Lipases are enzymes which accelerate decomposition of triglyceride fats. The decomposition products are mainly diglycerides, monoglycerides, fatty acids and glycerine, the relative amounts and proportions of each depending upon the characteristics of the lipase preparation and the length of time over which it is permitted to act.

The lipases are individualistic in their behavior according to their source, conditions of preparation and use. Some produce an abundance of one end product at the expense of another. Some lipases are more effective in acid medium while others are more effective with fatty acids of a particular type and are relatively or completely ineffective with others. Some may be crystallized as pure materials; others, as extensive trials have shown, are not pure materials but are mixtures of active components which are ineffective when separated. Most commercial lipase preparations contain, in addition to lipase, other types of enzymes in appreciable quantities.

Lipase preparations which are useful according to this invention must contain lipases of the type which are capable of splitting triglyceride fats containing fatty acids having 12 or more carbon atoms. Also the lipase preparation must be one which is active at the pH of bread, which generally ranges from 4.0 to 6.5.

The lipase preparations of this invention may contain minimum amounts of extraneous active materials such as enzymes other than the lipases. Extraneous enzymes usually found in lipase preparations include proteinases and amylases. Although these may be desirable for some purposes, they are not essential to or related to the present invention. Lipase preparations also often contain reducing substances which are detrimental and should be kept at a minimum level.

Proteinases of some types in proper quantity are of value in the preparation of bread. Other types, on the other hand, are detrimental to bread quality. In selecting an appropriate lipase preparation, care must be taken to select one which does not have an excessive proteinase activity, as such preparations will provide a dough which becomes slimy and difficult to handle. Also, bread prepared with such preparations will lack volume, may have a dark crust, and the crumb will have a poor cell structure.

The presence of high levels of amylase may impair bread quality because of its action in modifying the assaaos starches present. The internal structure and color of the bread will be detrimentally affected and the amylase may cause crumbliness or stickiness in the bread.

Lipase preparations containing excessive amounts of reducing substances will impair bread quality. The bread will suffer most of the defects of a bread prepared with lipase preparations containing excessive levels of proteinuses. It is believed that the reducing substances may act as activators of latent proteinases present in flour.

The lipase preparations of this invention are of benefit both in doughs containing added fat as shortening and in those doughs which do not use an added shortening increment. Flour ordinarily contains about 1.5% of lipid materials, most of which can be extracted by solvents such as acetone or ether. It has been noted that once flour has been made into dough by the addition of water and mixing, the lipids apparently become bound by the protein so that only about .15% of the lipids can be extracted by ether or acetone.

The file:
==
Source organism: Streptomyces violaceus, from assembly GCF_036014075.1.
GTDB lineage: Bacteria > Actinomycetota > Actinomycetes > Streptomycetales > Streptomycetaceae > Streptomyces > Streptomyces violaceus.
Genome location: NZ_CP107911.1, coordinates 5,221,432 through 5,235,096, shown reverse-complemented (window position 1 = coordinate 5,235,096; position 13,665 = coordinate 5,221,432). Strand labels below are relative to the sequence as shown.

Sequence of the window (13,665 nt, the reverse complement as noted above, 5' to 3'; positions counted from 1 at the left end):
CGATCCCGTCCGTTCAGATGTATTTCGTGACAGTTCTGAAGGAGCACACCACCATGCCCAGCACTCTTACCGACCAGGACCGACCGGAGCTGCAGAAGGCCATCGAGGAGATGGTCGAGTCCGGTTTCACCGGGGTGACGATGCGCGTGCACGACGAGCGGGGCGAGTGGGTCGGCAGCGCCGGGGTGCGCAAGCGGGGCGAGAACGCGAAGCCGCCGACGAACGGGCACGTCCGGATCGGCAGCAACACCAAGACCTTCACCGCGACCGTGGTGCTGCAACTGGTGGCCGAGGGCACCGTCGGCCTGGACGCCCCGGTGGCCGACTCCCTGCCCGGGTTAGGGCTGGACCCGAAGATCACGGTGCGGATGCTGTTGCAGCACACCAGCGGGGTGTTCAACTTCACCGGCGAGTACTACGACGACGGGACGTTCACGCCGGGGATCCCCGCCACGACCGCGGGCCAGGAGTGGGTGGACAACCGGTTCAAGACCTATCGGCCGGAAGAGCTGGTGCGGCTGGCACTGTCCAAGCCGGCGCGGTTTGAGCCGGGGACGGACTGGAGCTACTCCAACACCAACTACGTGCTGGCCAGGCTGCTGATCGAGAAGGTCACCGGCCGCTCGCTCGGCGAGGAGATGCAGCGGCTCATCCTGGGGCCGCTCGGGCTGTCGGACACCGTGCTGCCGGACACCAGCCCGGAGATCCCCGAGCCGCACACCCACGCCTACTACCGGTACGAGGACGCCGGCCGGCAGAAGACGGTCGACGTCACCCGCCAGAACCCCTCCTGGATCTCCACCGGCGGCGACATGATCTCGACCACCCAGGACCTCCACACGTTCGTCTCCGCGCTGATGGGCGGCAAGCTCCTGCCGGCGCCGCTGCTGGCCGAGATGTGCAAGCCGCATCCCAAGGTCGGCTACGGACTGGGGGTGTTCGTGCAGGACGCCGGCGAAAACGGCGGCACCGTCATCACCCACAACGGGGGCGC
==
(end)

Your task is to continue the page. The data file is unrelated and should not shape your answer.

The use of the lipase prepartions according to this invention has a softening effect when used in doughs having no added shortening increment. While the exact mechanism is not known, it is thought that the lipase splits the natural flour lipids to form monoglycerides, and that these monoglycerides are, to some extent, preferentially bound by the flour protein, displacing the lipid component. The increased softness therefore is thought to be the added effect of the monoglyceride on the starch and the possible lipo-protein modifying action resulting from an increase in solvent-extractable lipids.

The following Examples 1 and'2 illustrate a method of preparing two preferred lipase preparations for use according to this-invention.

EXAMPLE 1 Seeds from the plant Vernonia antlzelmintica, commonly known as Indian ironweed, were used as a source of lipase enzyme. These seeds are described in the Journal of the American Oil Chemists Society article by Krewson et 211., July 1962 issue, volume 39, No. 7, pages 334-340. The seeds were processed to detach the hull from the endosperm and separation of the two fractions was achieved by air classification procedures. The endosperm fraction was then ground to a fiour and immediately extracted with petroleum ether to remove the oil present therein. The extraction process was continued until a maximum of 1% oil on a dry weight basis remained in the endosperm material. The resulting product was the color of a light rye flour and the flour particles were soft and uniform in shape. This material, hereinafter described as defatted ironweed flour, had a high lever of lipase activity.

The hull or bran fraction was extracted with petroleum ether in a separate procedure until it contained a maximum of 1% oil on a dry weight basis. This material consisted of dark, hard, irregularly shaped particles, and had a high level of lipase activity. This material will be hereinafter described as defatted ironweed bran.